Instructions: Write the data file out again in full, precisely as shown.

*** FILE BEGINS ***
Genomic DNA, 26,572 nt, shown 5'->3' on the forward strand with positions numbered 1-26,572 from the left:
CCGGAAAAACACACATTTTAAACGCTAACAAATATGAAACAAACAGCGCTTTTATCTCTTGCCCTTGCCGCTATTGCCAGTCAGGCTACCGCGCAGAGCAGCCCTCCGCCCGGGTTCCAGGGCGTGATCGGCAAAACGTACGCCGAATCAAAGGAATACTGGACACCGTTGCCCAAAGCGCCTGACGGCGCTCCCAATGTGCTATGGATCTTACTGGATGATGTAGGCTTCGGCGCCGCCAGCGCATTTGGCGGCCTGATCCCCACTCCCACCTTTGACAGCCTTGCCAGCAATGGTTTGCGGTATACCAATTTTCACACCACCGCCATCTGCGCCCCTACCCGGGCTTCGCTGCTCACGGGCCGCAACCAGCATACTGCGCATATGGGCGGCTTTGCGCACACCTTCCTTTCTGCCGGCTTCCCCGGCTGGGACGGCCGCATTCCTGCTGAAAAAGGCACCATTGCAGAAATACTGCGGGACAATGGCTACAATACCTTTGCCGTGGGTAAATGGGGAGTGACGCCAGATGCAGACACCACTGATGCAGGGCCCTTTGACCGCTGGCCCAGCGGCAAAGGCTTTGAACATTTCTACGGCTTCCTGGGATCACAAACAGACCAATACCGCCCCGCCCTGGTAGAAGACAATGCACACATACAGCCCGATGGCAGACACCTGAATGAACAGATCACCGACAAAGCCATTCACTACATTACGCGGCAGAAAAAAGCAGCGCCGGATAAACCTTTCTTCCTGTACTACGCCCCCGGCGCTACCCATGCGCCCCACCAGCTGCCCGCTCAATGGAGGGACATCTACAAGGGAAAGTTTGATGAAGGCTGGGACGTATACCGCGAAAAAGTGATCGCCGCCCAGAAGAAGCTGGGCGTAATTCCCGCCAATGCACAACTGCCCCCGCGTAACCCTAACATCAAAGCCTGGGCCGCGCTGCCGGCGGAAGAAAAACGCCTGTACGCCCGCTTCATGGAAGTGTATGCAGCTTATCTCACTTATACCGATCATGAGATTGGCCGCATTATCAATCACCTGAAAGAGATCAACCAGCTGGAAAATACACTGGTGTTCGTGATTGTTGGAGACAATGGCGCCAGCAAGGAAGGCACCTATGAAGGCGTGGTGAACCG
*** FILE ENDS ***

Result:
Genomic DNA, 26,572 nt, shown 5'->3' on the forward strand with positions numbered 1-26,572 from the left:
CCGGAAAAACACACATTTTAAACGCTAACAAATATGAAACAAACAGCGCTTTTATCTCTTGCCCTTGCCGCTATTGCCAGTCAGGCTACCGCGCAGAGCAGCCCTCCGCCCGGGTTCCAGGGCGTGATCGGCAAAACGTACGCCGAATCAAAGGAATACTGGACACCGTTGCCCAAAGCGCCTGACGGCGCTCCCAATGTGCTATGGATCTTACTGGATGATGTAGGCTTCGGCGCCGCCAGCGCATTTGGCGGCCTGATCCCCACTCCCACCTTTGACAGCCTTGCCAGCAATGGTTTGCGGTATACCAATTTTCACACCACCGCCATCTGCGCCCCTACCCGGGCTTCGCTGCTCACGGGCCGCAACCAGCATACTGCGCATATGGGCGGCTTTGCGCACACCTTCCTTTCTGCCGGCTTCCCCGGCTGGGACGGCCGCATTCCTGCTGAAAAAGGCACCATTGCAGAAATACTGCGGGACAATGGCTACAATACCTTTGCCGTGGGTAAATGGGGAGTGACGCCAGATGCAGACACCACTGATGCAGGGCCCTTTGACCGCTGGCCCAGCGGCAAAGGCTTTGAACATTTCTACGGCTTCCTGGGATCACAAACAGACCAATACCGCCCCGCCCTGGTAGAAGACAATGCACACATACAGCCCGATGGCAGACACCTGAATGAACAGATCACCGACAAAGCCATTCACTACATTACGCGGCAGAAAAAAGCAGCGCCGGATAAACCTTTCTTCCTGTACTACGCCCCCGGCGCTACCCATGCGCCCCACCAGCTGCCCGCTCAATGGAGGGACATCTACAAGGGAAAGTTTGATGAAGGCTGGGACGTATACCGCGAAAAAGTGATCGCCGCCCAGAAGAAGCTGGGCGTAATTCCCGCCAATGCACAACTGCCCCCGCGTAACCCTAACATCAAAGCCTGGGCCGCGCTGCCGGCGGAAGAAAAACGCCTGTACGCCCGCTTCATGGAAGTGTATGCAGCTTATCTCACTTATACCGATCATGAGATTGGCCGCATTATCAATCACCTGAAAGAGATCAACCAGCTGGAAAATACACTGGTGTTCGTGATTGTTGGAGACAATGGCGCCAGCAAGGAAGGCACCTATGAAGGCGTGGTGAACCG